If you are a foreign national who has been studying in the United States, most likely on an F-1, M-1, or other temporary (nonimmigrant) visa, you might want to finish your stay with a little vacation. After all, if you've been studying hard, you might not have had much of a chance to actually see the United States! If you're still within the grace period allowed for departure on your visa, you can take your break during that time. If your plans require more time, you can ask to stay longer without going back to your home country first, by applying for what is called a "Change of Status" to B-2 tourist, or visitor status. We'll describe the details and procedures below.
Tourist (or more technically, "visitor" or category B-2) status is appropriate if you will be staying in the United States for purposes encompassed by the word "pleasure."
Luckily, the allowable "pleasure" includes more than just traveling around the United States with a camera hanging from your neck. Many types of activities qualify, such as participating in a conference, visiting friends and family, looking into potential colleges or other schools, taking part in amateur (unpaid) arts and entertainment events or contests, attending short classes, and even receiving medical treatment.
As with your application for a student visa, you will need to prove that you can afford your stay without having to work in the U.S., and that you intend to leave at the end of your permitted stay. If you have already spent time in the United States as a student, your intent to leave at the end of your stay can be a little more challenging because you have developed ties in the United States. If you are just planning on traveling the United States, it is a good idea to go ahead and purchase your return ticket home before you apply for the visitor visa.
For more information, see A B-2 Visa for Visiting the U.S. as a Tourist: Do You Qualify?
The application process for a change of immigration status involves filling out Form I-539, issued by U.S. Citizenship and Immigration Services (USCIS). You must file this application before the end of your grace period.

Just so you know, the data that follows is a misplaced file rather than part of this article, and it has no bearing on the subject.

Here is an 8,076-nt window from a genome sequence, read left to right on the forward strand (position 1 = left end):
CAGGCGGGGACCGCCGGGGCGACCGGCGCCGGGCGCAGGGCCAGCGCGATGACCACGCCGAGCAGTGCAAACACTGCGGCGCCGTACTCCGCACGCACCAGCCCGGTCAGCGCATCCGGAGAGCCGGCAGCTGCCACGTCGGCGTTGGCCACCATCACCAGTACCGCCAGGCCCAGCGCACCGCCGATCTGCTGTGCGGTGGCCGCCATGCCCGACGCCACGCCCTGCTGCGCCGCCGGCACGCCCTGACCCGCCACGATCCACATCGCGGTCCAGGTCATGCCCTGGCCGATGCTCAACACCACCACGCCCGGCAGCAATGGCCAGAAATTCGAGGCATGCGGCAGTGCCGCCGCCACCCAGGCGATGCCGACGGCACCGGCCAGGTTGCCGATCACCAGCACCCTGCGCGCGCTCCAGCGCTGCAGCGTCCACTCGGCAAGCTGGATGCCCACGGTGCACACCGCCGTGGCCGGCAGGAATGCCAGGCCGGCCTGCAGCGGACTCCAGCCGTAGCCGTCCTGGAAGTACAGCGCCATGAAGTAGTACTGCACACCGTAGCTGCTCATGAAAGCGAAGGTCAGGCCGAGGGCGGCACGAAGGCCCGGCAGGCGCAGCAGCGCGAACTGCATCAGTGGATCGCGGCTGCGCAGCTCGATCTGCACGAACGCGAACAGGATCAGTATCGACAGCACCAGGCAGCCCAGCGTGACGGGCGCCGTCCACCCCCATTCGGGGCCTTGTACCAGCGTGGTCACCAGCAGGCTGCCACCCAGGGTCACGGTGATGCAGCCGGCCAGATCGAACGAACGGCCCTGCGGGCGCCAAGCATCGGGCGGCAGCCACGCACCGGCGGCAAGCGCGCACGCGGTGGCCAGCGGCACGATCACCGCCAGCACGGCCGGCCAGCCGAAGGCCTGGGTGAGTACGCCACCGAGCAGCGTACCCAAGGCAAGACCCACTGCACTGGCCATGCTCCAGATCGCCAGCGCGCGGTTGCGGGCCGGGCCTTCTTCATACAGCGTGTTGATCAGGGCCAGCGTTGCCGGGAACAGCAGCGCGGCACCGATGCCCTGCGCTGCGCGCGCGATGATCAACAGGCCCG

When approved, you will receive a new Form I-94 showing the date by which you must leave the United States. Because you are changing status, not receiving an actual visa, this will be good for the length of your stay only. If you leave the United States and need to return, even before the expiration of your permitted stay, you will need to visit a U.S. consulate abroad and reapply for an entry visa.
In most cases, the U.S. immigration authorities allow stays as a visitor lasting no more than six months, despite the fact that the legal maximum is one year.
During your stay in the U.S. as a visitor, you will be free to travel wherever you like, without needing to follow any preset itinerary or check in with any government officials. If you run out of time, you can apply for extensions of up to six months at a time.
If you have difficulties with getting a U.S. visa, or would like some help applying for an extension or change of status, consult an experienced immigration attorney. See How Expensive Is an Immigration Lawyer? for more information.
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